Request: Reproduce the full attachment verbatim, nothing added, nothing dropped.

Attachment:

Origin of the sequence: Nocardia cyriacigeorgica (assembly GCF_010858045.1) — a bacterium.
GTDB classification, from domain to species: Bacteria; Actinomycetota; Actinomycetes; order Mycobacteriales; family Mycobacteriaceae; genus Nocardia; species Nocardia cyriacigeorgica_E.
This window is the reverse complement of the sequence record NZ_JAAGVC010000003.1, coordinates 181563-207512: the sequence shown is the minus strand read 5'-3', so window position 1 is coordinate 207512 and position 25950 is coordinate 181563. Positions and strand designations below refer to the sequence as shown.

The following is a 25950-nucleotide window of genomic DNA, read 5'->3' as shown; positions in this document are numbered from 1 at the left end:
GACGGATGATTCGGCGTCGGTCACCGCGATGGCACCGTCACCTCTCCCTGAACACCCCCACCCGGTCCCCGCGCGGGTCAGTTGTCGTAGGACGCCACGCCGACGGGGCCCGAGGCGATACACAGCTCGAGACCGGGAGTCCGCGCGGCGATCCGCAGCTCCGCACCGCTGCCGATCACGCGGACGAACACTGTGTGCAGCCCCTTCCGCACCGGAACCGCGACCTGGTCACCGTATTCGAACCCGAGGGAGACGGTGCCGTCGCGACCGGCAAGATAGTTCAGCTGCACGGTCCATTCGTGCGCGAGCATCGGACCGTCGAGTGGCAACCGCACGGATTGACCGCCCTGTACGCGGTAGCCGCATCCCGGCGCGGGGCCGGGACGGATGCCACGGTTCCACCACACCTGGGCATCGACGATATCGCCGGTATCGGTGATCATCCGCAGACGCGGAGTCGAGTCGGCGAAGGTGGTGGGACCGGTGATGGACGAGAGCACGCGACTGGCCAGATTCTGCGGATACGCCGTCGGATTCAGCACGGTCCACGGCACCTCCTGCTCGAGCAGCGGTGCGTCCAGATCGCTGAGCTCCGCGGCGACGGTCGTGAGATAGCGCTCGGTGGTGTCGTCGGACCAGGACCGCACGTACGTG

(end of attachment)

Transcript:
Origin of the sequence: Nocardia cyriacigeorgica (assembly GCF_010858045.1) — a bacterium.
GTDB classification, from domain to species: Bacteria; Actinomycetota; Actinomycetes; order Mycobacteriales; family Mycobacteriaceae; genus Nocardia; species Nocardia cyriacigeorgica_E.
This window is the reverse complement of the sequence record NZ_JAAGVC010000003.1, coordinates 181563-207512: the sequence shown is the minus strand read 5'-3', so window position 1 is coordinate 207512 and position 25950 is coordinate 181563. Positions and strand designations below refer to the sequence as shown.

The following is a 25950-nucleotide window of genomic DNA, read 5'->3' as shown; positions in this document are numbered from 1 at the left end:
GACGGATGATTCGGCGTCGGTCACCGCGATGGCACCGTCACCTCTCCCTGAACACCCCCACCCGGTCCCCGCGCGGGTCAGTTGTCGTAGGACGCCACGCCGACGGGGCCCGAGGCGATACACAGCTCGAGACCGGGAGTCCGCGCGGCGATCCGCAGCTCCGCACCGCTGCCGATCACGCGGACGAACACTGTGTGCAGCCCCTTCCGCACCGGAACCGCGACCTGGTCACCGTATTCGAACCCGAGGGAGACGGTGCCGTCGCGACCGGCAAGATAGTTCAGCTGCACGGTCCATTCGTGCGCGAGCATCGGACCGTCGAGTGGCAACCGCACGGATTGACCGCCCTGTACGCGGTAGCCGCATCCCGGCGCGGGGCCGGGACGGATGCCACGGTTCCACCACACCTGGGCATCGACGATATCGCCGGTATCGGTGATCATCCGCAGACGCGGAGTCGAGTCGGCGAAGGTGGTGGGACCGGTGATGGACGAGAGCACGCGACTGGCCAGATTCTGCGGATACGCCGTCGGATTCAGCACGGTCCACGGCACCTCCTGCTCGAGCAGCGGTGCGTCCAGATCGCTGAGCTCCGCGGCGACGGTCGTGAGATAGCGCTCGGTGGTGTCGTCGGACCAGGACCGCACGTACGTG